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The team was tasked with mapping a set of models for the competition, one of which was a motorbike. | Image: Courtesy of Team F4@CollegeStation

Four doctoral students representing the Department of Electrical and Computer Engineering at Texas A&M University placed first in the International Symposium on Physical Design (ISPD) Wafer-Scale Physics Modeling Contest. The event was held this spring in collaboration with Cerebras Systems at the 2021 Association for Computing Machinery International Symposium on Physical Design.

The contest ran from January until March. It featured an innovative twist on traditional physical design, which is a step in the standard design cycle for integrated circuits that shows the position of cells and routes for the interconnections between them. The task was to map a 3D finite element model on a 2D grid of processing elements in a supercomputer. The objective was to maximize performance and accuracy, while minimizing interconnect length, which involved partitioning and placement algorithms. Team F4@CollegeStation was tasked with mapping a set of models, including a motorbike. The motorbike model is a commonly used research object because it has nonstandard structure and various features in its shape.

“Mapping finite element models is an important step in physical modeling,” said team member Yishaung Lin. “A finite element model is a large and complex model that consists of numerous small and simple parts called finite elements. The behavior of each finite element can be described comparatively simpler than the entire model.”

A graphics processing unit (GPU) is a hardware device that can increase the speed of certain computer codes and algorithms. According to Cerebras Systems, their wafer-scale engine achieves a performance that is 10,000 times faster than a GPU node and is 200 times faster than any supercomputer cluster. To their knowledge, this is the first-ever system capable of faster-than-real-time simulation of millions of cells in realistic fluid-dynamics models.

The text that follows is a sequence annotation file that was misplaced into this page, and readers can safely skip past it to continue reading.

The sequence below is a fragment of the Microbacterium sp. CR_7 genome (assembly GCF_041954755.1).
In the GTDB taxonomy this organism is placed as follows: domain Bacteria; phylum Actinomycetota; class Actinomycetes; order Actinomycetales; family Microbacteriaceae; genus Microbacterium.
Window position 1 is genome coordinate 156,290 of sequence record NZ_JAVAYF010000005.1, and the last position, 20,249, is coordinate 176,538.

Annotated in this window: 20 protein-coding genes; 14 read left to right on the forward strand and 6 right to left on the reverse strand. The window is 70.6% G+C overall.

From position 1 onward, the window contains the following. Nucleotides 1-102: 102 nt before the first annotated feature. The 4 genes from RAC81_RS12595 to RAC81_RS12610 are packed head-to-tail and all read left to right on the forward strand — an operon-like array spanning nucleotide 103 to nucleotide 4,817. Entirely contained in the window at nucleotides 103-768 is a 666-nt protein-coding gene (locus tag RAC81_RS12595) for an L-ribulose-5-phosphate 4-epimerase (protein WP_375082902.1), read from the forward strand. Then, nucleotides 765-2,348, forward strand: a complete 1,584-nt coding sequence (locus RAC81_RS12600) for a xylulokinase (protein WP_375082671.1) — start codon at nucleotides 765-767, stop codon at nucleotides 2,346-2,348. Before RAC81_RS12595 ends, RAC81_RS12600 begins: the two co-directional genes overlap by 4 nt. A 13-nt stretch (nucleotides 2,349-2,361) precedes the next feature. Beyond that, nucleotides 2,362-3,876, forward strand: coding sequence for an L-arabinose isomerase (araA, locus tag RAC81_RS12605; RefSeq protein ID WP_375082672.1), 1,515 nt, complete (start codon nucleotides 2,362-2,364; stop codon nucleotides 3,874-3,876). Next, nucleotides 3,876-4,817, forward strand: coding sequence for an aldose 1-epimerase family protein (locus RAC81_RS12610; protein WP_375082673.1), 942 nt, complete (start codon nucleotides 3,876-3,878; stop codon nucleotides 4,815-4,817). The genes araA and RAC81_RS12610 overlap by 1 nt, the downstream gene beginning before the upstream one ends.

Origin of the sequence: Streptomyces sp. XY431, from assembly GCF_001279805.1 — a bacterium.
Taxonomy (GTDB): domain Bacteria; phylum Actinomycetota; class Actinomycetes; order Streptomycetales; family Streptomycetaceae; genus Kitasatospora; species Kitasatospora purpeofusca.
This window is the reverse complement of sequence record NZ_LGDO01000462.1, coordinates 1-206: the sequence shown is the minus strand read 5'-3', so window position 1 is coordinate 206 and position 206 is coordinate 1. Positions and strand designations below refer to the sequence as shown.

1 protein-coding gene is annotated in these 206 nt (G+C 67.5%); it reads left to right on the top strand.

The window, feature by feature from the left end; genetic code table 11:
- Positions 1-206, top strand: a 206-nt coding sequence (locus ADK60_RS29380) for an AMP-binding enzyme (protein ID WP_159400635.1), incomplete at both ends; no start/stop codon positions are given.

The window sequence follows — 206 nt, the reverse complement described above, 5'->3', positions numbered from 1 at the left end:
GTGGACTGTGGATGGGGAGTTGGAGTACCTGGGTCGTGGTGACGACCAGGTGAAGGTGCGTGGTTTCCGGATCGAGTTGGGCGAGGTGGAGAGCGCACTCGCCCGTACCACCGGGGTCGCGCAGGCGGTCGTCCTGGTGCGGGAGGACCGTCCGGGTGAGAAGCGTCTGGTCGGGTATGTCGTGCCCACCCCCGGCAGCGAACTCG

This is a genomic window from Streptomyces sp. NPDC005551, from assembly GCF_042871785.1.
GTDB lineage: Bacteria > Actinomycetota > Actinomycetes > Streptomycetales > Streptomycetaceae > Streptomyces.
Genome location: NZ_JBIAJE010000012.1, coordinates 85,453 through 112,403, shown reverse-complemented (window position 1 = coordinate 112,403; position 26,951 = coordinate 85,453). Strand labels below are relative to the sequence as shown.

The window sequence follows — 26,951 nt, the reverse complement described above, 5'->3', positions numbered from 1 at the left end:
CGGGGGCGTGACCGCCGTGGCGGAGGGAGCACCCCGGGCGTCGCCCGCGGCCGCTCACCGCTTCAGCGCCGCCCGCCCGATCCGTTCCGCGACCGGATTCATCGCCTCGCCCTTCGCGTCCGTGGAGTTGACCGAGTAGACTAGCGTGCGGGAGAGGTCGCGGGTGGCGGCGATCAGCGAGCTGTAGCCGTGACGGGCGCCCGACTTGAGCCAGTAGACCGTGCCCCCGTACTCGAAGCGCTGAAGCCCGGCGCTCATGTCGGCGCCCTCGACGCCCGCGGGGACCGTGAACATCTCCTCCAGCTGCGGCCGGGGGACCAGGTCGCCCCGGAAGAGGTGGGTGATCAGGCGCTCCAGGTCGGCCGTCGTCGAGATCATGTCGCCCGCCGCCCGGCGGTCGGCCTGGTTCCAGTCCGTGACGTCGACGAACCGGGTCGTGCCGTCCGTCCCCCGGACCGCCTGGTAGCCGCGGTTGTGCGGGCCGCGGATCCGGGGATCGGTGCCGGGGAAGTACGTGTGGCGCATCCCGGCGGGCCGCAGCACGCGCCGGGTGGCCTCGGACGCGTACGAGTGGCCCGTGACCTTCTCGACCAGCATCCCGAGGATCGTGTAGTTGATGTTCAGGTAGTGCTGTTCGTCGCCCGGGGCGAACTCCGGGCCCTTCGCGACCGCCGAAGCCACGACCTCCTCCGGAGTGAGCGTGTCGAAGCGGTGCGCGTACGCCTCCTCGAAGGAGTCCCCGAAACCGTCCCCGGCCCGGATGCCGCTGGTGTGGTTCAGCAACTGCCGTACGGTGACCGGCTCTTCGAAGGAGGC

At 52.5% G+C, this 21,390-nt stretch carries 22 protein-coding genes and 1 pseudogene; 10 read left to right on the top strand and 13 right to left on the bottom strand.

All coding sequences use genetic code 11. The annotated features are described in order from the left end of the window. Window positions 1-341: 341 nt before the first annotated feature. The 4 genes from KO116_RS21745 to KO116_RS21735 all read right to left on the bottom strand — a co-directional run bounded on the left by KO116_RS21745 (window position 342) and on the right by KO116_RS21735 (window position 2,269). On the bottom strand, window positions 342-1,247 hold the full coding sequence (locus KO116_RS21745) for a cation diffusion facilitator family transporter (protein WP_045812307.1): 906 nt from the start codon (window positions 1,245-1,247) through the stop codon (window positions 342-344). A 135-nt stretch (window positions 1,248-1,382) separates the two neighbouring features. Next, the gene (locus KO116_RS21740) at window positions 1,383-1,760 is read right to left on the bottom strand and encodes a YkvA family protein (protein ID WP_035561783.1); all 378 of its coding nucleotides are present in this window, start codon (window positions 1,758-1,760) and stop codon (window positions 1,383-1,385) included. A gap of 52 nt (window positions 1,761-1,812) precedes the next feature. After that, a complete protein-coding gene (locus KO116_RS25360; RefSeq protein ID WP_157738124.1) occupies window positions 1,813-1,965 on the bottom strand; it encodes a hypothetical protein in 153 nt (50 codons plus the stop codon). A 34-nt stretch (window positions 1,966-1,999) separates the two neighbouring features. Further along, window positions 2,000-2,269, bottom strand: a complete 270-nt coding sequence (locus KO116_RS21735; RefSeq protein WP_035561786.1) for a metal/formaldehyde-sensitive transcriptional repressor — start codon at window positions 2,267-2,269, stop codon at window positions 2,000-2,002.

Team F4@CollegeStation included Lin, Hailiang Hu, Rongjian Liang and Yaguang Li. The team was advised by electrical and computer engineering professor and co-director of the department’s graduate program, Dr. Jiang Hu.

“I learned a lot through the collaboration process for the contest, said Hailiang Hu. “While preparing for this contest we created the coding together, we brainstormed together and we held a lot of meetings to come up with a method that we all agreed on. It was a good experience for all of us.”

“The ISPD contest was started 14 years ago and is one of the most influential contests in the area of electronic design automation,” Jiang Hu said. “This is the first time that Texas A&M had a team participating and the students worked hard and collaborated well. I am really proud of them.”